Translated into English, it means “a peaceful revolution inspires the world”.
Egypt painted Hall 23a with messages coined from the revolution that forced strongman Hosni Mubarak out of office after 30 years.
A country that was in turmoil last month had overnight turned the pages telling the world that the peaceful revolution it underwent is also possible anywhere.
On January 25, Egyptians, using social media networks such as Facebook and Twitter, congregated at the Tahrir Square in central Cairo demanding that Mubarak leave the bastion of power he had enjoyed since 1981.
On February 11, Mubarak stepped down ushering in a new era for the North African state.
At ITB, Egypt boasted about online revolution saying “Die online revolution—made in Egypt.”
The Egyptian revolution took its cue from Tunisia where an uprising orchestrated by the youths forced the seemingly invincible President Zine el-Abidine Ben Ali to flee the country he had ruled as a personal fiefdom since 1987.
“Welcome to the country of peaceful revolution”, read one message. “January 25 2011. A new era in hospitality,” another said.
Tahrir Square was carried in another campaign message as “eine platz rockt die welt”, the place that rocked the world, in the English translation.
Egypt’s PR strategist Katja Zimmer says the revolution messages were incorporated to beef up its marketing strategy whose signature is “where it all begins” which now contains multiple meanings.
“It just came like, people we have to go to ITB in two weeks and we have to come up with a new campaign referring to the incidents (revolution),” she said.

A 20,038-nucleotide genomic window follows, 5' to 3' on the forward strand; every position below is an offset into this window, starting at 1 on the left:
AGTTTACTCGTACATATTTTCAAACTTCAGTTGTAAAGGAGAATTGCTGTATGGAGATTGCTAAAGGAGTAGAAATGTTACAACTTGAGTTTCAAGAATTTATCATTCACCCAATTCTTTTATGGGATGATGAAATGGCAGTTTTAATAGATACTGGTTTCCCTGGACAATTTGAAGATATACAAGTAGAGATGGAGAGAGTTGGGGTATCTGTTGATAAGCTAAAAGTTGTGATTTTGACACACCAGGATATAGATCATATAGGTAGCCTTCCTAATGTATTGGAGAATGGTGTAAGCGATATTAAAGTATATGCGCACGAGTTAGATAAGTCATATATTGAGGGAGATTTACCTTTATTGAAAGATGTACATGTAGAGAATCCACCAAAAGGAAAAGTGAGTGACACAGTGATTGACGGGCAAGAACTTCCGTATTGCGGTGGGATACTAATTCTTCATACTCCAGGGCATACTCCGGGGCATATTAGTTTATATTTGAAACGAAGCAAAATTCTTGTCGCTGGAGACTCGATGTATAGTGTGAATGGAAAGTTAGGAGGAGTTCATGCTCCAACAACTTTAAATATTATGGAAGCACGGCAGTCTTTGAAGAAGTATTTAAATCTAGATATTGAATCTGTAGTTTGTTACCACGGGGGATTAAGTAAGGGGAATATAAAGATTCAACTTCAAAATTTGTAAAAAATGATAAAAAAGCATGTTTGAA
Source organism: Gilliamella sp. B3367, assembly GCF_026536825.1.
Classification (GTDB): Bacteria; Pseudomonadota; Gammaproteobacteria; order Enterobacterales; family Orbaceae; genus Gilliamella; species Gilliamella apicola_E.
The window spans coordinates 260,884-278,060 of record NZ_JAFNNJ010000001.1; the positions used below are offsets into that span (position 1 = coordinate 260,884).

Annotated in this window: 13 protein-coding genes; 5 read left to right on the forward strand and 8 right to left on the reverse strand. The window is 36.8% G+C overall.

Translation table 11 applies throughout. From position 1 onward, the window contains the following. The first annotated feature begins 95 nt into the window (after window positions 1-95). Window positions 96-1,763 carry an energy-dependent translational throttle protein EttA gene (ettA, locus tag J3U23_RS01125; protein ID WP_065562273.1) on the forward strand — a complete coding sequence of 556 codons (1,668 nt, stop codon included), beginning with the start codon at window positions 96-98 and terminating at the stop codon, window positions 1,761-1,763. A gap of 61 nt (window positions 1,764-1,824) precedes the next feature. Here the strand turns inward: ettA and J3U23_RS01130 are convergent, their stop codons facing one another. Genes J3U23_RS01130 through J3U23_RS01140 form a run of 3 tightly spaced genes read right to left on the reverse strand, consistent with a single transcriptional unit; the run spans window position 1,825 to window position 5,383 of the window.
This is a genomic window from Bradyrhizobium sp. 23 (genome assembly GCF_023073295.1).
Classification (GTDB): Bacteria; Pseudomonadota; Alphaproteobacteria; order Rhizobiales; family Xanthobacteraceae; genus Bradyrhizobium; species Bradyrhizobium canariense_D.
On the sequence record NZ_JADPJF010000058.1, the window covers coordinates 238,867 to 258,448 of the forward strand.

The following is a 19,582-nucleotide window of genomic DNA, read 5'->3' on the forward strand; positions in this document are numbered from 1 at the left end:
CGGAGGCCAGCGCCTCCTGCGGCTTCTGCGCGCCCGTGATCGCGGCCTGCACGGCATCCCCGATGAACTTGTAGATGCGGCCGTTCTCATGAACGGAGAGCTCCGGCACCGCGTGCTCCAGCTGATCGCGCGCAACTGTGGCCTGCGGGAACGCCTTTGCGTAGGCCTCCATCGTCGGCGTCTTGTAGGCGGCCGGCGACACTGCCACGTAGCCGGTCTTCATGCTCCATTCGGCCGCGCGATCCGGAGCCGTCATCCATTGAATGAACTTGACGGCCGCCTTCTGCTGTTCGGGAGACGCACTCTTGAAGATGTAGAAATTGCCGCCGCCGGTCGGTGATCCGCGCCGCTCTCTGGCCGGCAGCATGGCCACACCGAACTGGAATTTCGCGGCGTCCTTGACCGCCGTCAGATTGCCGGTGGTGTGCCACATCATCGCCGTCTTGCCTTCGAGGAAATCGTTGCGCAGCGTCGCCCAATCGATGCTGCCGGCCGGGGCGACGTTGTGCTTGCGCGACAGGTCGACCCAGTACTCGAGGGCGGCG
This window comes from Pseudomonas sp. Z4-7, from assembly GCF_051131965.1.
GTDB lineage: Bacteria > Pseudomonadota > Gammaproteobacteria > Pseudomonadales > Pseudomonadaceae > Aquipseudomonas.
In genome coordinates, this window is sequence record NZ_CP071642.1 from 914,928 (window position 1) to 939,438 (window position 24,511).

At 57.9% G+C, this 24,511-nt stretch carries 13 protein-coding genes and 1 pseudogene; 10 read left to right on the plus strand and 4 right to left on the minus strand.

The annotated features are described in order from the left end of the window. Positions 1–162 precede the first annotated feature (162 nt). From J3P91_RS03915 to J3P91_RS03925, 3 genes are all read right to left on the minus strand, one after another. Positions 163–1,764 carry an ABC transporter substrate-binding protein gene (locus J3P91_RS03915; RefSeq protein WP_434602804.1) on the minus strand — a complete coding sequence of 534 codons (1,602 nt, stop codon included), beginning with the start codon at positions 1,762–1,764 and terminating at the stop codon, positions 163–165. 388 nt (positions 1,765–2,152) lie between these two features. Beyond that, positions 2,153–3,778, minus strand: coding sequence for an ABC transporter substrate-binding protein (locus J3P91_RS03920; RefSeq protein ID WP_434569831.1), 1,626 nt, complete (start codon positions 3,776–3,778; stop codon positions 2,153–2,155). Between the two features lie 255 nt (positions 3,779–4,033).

“We are facing a unique situation of peaceful and pro-democratic revolution so what we did during the last few weeks is compose a little slogan adapting the “where it all begins” campaign to show that Egypt is now the country where everything begins.”
She said they chose some slogans “which express that the peaceful uprising, the energy that is now in the air in Egypt, the great hospitality, the new era that Egypt leads its people into and we chose corresponding messages such as peaceful uprisings everywhere or the online revolution made in Egypt.”
Zimmer’s firm, Powerbroker Public Relations acts as advisors to the Consulate General of the Arab Republic of Egypt sprucing the North African country’s post-revolution image.
Unlike Zimbabwe which urges tourists to come and visit major tourist attractions, Egypt has adopted a different approach.
Their images come in the form of holiday-makers who are nostalgic about their experiences.
Tourists of different segments are shown remembering their experiences in the form of a catch phrases such as “speechless I stood before this wonder”; “the Pharaoh spoke to me” and “as if Cairo is a stereo that is always on” among others.
Next year, Egypt will be ITB partner country and Zimmer says “we had to step up our game a lot this year and we will do even better next year”.
Shaken by the events of the past month, Egypt is picking its pieces and has accepted the use of social media as new communication technologies and promises to increase its use for communication.
Lacklustre representation of Zimbabwe
ZIMBABWE appears not to have taken ITB seriously as only a handful of companies were represented at this year’s fair.
African Sun Limited, Rainbow Tourism Group, Kanondo Safari, Air Zimbabwe and national Parks were the only companies at the fair.
The Ministry of Tourism and Hospitality Industry as well as the Zimbabwe Tourism Authority (ZTA) completed the cast of exhibitors from Zimbabwe.
German tour operator, Daktari exhibited on the Zimbabwean stand.
Givemore Chidzidzi, the ZTA chief operating officer said the authority is concerned about the number of exhibitors from Zimbabwe but cannot do anything as companies look at the pros and cons of participating at different fairs.
“We created a platform and people have to make business decisions whether to go to ITB or not. People need to realise that ITB is the place to be in tourism and it is where the biggest market is,” he said.
Chidzidzi said at the beginning of every year, ZTA gives operators a calendar of events and they are supposed to indicate the ones they want to participate in.